On August 14, the U.S. District Court for the Eastern District of Michigan dismissed without prejudice a lawsuit filed against the federal government aimed at blocking the Biden administration’s effort to provide debt relief to student borrowers (covered by InfoBytes here). U.S. District Judge Thomas L. Ludington held that the plaintiffs lacked standing because they failed to plausibly demonstrate how the government’s plans would impact their efforts to recruit participants as qualified employers under the Public Service Loan Forgiveness program. The court detailed that “[Plaintiffs] merely make vague and conclusory statements that some ‘undisclosed’ number of borrowers will receive credit toward loan forgiveness for some periods of forbearance” but “do not allege that any current employee received Adjustment credit.” Furthermore, any such “hypothetical injur[y]” would be traceable to “Plaintiffs’ own employees or prospective employees, not the Adjustment.” Because there was no standing, the court dismissed the complaint without prejudice and denied the plaintiffs’ motion for a temporary restraining order and preliminary injunction as moot.
On August 15, the FDIC issued FIL-36-2023 to provide regulatory relief to financial institutions and help facilitate recovery in areas of Mississippi affected by severe storms, straight-line winds, and tornadoes from June 14 - June 19. The FDIC acknowledged the serious impact of the inclement weather faced by affected institutions and encouraged those institutions to work with impacted borrowers to adjust and alter terms on existing loans, provided the measures are done “in a manner consistent with sound banking practices.” Additionally, the FDIC noted that institutions “may receive favorable Community Reinvestment Act consideration for community development loans, investments, and services in support of disaster recovery.” The FDIC will also consider regulatory relief from certain filing and publishing requirements and instructed institutions to contact the Dallas Regional Office if they expect delays in making filings or are experiencing difficulties in complying with publishing or other requirements.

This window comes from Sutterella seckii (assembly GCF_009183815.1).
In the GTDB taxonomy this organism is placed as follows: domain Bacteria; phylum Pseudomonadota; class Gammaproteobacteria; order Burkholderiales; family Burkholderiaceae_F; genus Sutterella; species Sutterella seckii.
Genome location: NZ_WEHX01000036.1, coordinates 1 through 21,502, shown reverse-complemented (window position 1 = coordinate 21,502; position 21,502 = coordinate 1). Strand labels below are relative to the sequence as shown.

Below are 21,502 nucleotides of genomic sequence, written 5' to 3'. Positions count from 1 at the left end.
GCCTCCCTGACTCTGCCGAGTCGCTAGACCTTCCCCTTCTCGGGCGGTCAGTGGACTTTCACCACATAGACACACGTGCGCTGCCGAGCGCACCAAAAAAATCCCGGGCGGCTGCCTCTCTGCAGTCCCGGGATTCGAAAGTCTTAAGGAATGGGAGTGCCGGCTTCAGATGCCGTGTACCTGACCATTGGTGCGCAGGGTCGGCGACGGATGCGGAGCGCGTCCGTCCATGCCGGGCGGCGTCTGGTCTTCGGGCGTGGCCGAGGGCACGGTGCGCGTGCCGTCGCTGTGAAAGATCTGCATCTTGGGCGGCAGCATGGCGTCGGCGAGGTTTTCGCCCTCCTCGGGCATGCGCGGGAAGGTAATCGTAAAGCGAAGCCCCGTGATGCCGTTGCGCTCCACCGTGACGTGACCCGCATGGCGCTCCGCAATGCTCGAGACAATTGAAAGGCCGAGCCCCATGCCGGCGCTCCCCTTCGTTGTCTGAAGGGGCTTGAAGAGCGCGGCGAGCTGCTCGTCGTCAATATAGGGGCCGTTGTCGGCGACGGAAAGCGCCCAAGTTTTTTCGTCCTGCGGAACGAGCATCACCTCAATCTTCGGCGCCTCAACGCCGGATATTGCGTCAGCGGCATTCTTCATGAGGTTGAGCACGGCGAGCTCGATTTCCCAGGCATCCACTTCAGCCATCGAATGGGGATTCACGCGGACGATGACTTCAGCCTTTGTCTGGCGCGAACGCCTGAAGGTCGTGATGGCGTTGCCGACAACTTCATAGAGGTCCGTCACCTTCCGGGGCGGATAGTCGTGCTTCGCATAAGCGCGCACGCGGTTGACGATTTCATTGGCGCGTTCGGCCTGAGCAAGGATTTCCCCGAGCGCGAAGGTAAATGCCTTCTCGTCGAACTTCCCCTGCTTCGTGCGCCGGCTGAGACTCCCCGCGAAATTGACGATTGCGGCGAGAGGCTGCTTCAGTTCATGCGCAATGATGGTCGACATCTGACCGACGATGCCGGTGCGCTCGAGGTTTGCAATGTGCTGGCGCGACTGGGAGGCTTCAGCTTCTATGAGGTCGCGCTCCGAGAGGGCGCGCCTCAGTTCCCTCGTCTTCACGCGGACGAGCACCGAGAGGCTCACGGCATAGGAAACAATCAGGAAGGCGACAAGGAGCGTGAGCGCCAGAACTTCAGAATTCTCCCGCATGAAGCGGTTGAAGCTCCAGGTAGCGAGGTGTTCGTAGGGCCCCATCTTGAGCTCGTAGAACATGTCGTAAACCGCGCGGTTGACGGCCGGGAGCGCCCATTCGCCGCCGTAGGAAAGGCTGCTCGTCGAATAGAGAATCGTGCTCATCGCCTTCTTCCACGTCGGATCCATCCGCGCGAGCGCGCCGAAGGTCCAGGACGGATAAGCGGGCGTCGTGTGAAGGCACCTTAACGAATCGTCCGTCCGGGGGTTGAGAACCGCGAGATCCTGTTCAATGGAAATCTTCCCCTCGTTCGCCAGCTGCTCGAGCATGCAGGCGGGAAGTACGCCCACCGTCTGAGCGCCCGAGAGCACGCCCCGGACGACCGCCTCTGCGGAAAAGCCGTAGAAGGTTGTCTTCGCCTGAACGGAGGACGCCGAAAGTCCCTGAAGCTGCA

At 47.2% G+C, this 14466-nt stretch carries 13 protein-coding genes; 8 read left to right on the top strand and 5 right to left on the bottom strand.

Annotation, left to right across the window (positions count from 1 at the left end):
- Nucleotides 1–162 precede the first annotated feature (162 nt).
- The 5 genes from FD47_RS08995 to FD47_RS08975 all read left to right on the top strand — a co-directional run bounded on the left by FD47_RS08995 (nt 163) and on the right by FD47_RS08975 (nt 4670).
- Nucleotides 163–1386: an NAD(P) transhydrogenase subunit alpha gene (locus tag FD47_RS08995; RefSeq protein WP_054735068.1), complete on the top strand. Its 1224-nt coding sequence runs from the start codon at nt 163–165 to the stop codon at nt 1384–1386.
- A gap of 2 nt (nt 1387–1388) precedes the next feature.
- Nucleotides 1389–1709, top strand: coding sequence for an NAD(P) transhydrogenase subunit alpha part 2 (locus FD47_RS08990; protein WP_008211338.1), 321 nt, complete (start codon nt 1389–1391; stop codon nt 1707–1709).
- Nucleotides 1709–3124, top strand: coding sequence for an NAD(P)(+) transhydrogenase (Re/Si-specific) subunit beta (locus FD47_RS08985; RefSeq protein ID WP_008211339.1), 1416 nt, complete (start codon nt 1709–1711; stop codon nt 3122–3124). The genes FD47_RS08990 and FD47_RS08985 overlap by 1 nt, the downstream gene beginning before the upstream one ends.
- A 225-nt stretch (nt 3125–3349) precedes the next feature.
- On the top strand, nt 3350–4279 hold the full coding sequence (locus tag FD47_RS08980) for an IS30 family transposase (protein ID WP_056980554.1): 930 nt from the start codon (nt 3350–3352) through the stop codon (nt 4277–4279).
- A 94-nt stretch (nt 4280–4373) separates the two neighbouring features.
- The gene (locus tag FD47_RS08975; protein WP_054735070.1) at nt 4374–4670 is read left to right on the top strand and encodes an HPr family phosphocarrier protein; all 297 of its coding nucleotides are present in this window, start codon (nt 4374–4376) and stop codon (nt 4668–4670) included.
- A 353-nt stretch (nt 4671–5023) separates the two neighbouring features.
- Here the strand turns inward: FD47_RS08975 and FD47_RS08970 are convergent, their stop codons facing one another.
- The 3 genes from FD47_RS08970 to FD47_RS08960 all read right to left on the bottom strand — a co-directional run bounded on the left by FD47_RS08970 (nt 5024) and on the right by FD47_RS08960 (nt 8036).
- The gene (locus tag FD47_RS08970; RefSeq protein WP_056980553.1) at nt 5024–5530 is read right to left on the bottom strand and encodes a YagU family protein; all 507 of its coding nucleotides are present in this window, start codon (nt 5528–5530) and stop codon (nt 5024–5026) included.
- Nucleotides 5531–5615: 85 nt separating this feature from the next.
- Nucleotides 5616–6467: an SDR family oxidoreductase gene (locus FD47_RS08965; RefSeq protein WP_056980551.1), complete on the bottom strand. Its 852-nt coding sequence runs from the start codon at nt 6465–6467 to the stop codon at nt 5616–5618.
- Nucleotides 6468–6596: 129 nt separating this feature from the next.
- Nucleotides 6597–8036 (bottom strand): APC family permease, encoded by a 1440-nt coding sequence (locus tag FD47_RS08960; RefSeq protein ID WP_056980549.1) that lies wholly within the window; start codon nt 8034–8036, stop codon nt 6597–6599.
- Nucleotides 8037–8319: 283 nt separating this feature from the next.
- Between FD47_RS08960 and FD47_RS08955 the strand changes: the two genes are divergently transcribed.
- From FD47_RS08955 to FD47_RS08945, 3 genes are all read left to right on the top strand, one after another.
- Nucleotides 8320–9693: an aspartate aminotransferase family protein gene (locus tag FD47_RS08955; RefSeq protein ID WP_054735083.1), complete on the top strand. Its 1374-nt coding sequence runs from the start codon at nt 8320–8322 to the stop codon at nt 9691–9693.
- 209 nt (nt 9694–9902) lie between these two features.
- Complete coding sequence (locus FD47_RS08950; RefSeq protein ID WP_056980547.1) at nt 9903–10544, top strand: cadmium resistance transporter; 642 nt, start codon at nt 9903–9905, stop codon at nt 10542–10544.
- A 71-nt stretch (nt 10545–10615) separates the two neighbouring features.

On August 15, the OCC released an annual update to its Bank Accounting Advisory Series (BAAS) which is intended to address a variety of accounting topics and promote consistent application of accounting standards and regulatory reporting among OCC-supervised banks. The BAAS reflects updates to clarify the accounting standards issued by the Financial Accounting Standards Board related to, among other things, the elimination of recognition and the measurement of troubled debt restructurings by creditors, loan modifications, and credit losses. The August 2023 edition also includes answers to frequently asked questions from industry and bank examiners. Additionally, the OCC notes that the BAAS does not represent OCC rules or regulations but rather “represents the Office of the Chief Accountant’s interpretations of generally accepted accounting principles and regulatory guidance based on the facts and circumstances presented.”